Create and destroy ADO Conn object is NOT a soluti

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Thread: Create and destroy ADO Conn object is NOT a soluti

  1. #1
    Matthew Allen Guest

    Default Create and destroy ADO Conn object is NOT a soluti

    I see quite a few references indicating that reading data from a database should follow these steps:<BR><BR>1. create connection and recordset objects<BR>2. open connection, then recordset<BR>3. use recordset<BR>4. close recordset and destroy it<BR>5. close connection and destroy it<BR><BR>This is all fine if you have the luxury of using a Microsoft database such as SS7 or Access. Don&#039t even think about using it if your back end is Oracle. Opening a connection to Oracle is extremely expensive. We have a site that requires up to 20 queries (including fetching every piece of text so it is multi-lingual) from the db. This site is unusable using the previously described method.<BR><BR>We have migrated to using a few Application level connections declared and connected in the global .asa. While this speeds up performance, we have experienced ADO lockup problems. Microsoft has enlightened us on some of the pecularities of ADO. They claim ADO may thread off multiple instances if the connection object is busy. These threads do not always get terminated properly, which becomes a resource leak. After while, IIS or the server locks.<BR><BR>If anybody can offer any suggestions, I would appreciate it.<BR><BR>

  2. #2
    Richard A. Lowe Guest

    Default RE: Create and destroy ADO Conn object is NOT a so

    First, I don&#039t want anyone reading this to think this is *always* going to be the case - I&#039ve created applications that followed the model of page-request lifespan of all ADO objects to Oracle and it CAN be fine. Your circumstances may be very different than mine were.<BR><BR>It might be difficult to make recommendations without knowing some further details. Are these 20 queries accessed on one page, or the whole site? Are you making full use of stored procedures and passing only the data and fields you need to the client?? Have you considered making COM data provider objects and serving them from MTS - letting it manage your objects re-use?<BR><BR>I hesitate to say more without knowing any further details,<BR><BR>Richard Lowe<BR>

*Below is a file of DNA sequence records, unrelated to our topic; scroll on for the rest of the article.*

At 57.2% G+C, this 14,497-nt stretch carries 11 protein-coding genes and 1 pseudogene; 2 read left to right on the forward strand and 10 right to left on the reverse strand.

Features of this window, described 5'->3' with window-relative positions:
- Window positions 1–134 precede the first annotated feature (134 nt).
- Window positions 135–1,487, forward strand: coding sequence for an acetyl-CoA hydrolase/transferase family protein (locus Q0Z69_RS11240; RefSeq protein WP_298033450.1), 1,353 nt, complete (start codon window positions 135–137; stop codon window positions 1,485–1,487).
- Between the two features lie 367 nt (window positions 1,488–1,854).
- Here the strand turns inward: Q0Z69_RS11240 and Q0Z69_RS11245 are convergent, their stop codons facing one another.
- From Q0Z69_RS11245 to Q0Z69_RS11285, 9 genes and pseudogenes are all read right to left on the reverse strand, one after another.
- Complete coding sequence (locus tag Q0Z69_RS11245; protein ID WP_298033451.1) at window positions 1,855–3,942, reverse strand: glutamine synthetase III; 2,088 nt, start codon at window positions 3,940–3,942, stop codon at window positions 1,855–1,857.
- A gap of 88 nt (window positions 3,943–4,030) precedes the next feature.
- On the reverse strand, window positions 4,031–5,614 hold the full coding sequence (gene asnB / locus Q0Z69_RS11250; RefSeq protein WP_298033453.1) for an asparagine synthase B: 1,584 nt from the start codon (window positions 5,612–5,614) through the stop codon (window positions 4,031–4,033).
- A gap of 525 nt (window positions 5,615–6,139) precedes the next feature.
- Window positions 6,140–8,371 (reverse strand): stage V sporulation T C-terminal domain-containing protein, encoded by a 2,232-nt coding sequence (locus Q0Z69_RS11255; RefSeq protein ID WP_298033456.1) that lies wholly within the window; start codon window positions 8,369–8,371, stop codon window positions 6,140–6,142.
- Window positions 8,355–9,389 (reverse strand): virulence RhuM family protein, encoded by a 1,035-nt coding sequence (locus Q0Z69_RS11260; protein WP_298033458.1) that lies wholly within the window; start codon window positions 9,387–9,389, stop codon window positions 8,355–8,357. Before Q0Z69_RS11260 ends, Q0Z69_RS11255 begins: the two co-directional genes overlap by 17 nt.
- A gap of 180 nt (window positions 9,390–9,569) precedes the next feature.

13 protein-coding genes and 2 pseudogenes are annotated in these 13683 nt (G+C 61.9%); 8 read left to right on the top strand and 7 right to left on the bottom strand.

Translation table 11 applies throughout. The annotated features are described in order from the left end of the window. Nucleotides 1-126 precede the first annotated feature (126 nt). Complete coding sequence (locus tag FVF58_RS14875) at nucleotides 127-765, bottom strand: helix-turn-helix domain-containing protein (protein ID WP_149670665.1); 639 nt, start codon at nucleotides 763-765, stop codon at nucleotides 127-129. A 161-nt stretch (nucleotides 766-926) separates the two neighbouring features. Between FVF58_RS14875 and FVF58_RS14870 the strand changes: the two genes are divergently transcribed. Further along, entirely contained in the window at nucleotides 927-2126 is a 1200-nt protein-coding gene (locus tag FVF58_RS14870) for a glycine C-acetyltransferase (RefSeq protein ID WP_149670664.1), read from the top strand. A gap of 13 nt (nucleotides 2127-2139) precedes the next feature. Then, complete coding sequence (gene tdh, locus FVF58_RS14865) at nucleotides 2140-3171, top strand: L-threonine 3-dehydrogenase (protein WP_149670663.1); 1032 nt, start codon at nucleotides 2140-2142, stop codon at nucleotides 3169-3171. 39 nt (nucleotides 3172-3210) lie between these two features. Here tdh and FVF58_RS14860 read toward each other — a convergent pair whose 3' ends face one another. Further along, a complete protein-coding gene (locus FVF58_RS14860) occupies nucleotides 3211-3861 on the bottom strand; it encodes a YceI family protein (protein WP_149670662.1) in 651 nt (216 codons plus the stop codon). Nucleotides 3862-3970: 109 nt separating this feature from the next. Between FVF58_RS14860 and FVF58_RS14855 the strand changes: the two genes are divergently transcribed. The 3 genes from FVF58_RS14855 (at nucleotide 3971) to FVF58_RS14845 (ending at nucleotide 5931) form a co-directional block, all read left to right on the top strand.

3. #3
    Adam Werner Guest

    Default RE: Create and destroy ADO Conn object is NOT a so

    I must admit to being surprised by this post. I&#039ve written a few Web apps that have connected to Oracle using your described steps, and they&#039ve all worked extremely well.<BR><BR>Was your connection pooling turned on?<BR><BR>Adam

  4. #4
    Join Date
    Dec 1969

    Default RE: Create and destroy ADO Conn object is NOT a so

    *THIS IS ONLY FROM MY EXPERIENCE, IT MANY NOT APPLY TO ANY SITUATION OUTSIDE MY OWN**********<BR>I also have not experienced difficulties interfacing to Oracle with ADO. I do extensive financial reporting, site logging (hits) and site reporting. Each time the livespan of the connection is limited to that one page.<BR><BR>The only time when I have seen a drag is when I either do one of two things, 1) embed a large query into the web page and not use stored procedures or anyting. 2.) use access as a front end to oracle and execute against access db to get to oracle ( ONLY DID THIS FOR TESTING - to try aggregate functions not contained within oracle).<BR><BR>I would suggest looking at stored procedures, and the type of cursors you are using?, Is your connection usnig DSN? and if so what drivers are you using? this could also play a part in your time performance, try DSN and DSN-less connections and different drivers for each, record your time for each and also throw in a few different cursors, client and server and see what happens.

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